"A Colonial Apparition" by James Sprunt PDF Print Email
Written by Leilani Pickett   
Tuesday, March 28, 2017 11:21 AM

“A Colonial Apparition: A Story of the Cape Fear” by James Sprunt is a ghost story about a terrible storm that devastates the Carolina coast and causes many shipwrecks.

The booklet was published by Harper’s Steamboat Line in 1909 and printed in Wilmington on the Morning Star Electric Power Presser, a printing press owned by the local Wilmington Morning Star newspaper. This newspaper is still in print today as the Star-News. Sprunt's “A Colonial Apparition” was read aloud to members of the Society of Colonial Dames of North Carolina.

In the story, the mail boat “Wilmington” is docked in Wilmington but must push through the storm to deliver its passengers and parcels to Southport.

The ferry is frequently held up by the driving wind and sleet, and Captain Harper and a mysterious passenger named McMillan swap old colonial tales to pass the time. 

McMillan recounts stories of the Scottish settlers to the Cape Fear region. He tells Captain Harper how three Highlanders, including his great-grandfather William McMillan, were captured by the British in Robeson County during the American Revolution.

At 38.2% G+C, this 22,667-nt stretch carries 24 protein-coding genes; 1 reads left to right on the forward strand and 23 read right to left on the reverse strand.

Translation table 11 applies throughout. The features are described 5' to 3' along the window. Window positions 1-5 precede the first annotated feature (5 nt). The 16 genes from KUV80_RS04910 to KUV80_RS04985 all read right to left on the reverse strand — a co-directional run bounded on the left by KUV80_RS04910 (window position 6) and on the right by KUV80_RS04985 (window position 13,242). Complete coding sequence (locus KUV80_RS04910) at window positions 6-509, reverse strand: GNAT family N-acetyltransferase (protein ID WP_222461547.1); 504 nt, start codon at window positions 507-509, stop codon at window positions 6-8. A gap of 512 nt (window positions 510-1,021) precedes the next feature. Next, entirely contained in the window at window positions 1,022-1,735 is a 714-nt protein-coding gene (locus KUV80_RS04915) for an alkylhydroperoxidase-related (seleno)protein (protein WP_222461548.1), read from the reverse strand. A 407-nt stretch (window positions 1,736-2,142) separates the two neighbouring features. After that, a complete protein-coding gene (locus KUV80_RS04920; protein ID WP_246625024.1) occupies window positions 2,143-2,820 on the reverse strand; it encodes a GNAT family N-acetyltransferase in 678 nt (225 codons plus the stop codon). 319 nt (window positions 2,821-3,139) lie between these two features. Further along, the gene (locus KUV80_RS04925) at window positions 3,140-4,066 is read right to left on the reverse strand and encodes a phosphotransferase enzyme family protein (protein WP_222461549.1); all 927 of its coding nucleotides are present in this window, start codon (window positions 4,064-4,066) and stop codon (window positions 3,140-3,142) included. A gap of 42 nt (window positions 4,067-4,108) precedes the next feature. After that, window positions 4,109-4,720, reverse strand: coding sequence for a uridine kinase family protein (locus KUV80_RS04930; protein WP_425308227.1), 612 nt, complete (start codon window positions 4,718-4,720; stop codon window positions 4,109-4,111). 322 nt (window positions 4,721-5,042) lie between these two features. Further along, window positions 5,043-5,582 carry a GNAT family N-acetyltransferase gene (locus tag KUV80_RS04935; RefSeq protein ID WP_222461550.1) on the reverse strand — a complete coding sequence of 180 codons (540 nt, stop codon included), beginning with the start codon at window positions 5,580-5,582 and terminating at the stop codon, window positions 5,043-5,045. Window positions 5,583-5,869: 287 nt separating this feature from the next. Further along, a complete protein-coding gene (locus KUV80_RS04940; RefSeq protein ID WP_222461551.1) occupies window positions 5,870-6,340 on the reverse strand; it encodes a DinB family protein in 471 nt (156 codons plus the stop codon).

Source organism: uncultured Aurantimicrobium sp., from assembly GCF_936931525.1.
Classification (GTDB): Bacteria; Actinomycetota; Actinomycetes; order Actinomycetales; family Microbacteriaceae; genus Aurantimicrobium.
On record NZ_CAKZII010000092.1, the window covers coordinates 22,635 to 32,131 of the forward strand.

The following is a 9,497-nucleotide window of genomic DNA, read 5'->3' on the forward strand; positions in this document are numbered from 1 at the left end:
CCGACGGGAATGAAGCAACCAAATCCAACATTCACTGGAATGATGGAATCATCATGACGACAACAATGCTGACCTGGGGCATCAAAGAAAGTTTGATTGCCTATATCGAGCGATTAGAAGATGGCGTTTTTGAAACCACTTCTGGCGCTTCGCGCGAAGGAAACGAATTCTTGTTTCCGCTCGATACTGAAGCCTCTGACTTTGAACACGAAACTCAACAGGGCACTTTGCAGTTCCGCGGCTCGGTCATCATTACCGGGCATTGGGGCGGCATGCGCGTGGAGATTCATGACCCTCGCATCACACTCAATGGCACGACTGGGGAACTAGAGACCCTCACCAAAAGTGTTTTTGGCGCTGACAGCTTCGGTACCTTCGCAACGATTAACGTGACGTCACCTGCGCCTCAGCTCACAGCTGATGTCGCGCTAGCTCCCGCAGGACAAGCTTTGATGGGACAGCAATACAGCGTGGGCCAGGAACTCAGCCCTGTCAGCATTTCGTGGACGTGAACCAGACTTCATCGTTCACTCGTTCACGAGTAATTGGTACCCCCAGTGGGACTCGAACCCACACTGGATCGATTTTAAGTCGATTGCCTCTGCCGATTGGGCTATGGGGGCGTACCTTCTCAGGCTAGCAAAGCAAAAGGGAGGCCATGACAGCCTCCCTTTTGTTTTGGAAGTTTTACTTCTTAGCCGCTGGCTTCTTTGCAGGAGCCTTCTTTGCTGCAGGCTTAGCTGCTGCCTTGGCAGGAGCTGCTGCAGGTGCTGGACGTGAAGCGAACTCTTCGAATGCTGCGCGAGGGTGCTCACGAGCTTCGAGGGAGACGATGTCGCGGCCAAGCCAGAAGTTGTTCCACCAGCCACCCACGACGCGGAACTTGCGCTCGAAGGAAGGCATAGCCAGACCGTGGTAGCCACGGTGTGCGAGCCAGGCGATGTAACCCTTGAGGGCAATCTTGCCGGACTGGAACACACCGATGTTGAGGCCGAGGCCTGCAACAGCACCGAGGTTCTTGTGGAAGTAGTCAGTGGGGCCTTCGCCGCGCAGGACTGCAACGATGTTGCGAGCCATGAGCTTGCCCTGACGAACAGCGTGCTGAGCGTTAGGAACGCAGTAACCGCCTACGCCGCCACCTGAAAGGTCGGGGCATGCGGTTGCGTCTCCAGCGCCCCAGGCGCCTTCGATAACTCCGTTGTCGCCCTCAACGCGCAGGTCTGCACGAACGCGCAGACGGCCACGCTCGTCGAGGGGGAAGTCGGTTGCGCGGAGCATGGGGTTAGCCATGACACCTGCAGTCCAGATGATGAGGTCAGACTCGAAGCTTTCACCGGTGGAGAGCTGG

They were imprisoned in a floating jail that was anchored in the harbor of old Brunswick, near Sugar Loaf.  All of the prisoners were executed except for McMillan’s ancestor, who daringly escaped as he stood before his executioners.

After the Captain hears McMillan’s tale, he feels uneasy. The “Wilmington” is struggling against the wind and waves when a piercing cry rings out on the water.

Suddenly, a primitive rowing barge, covered with barnacles and seaweed, appears beside them. Two skeletal figures, bound with chains and dressed in ragged Highlander garb, stood on the barge’s deck. Had the passengers and crew of the ferry seen the ancient prison ship and the ghosts of its unfortunate Scottish prisoners?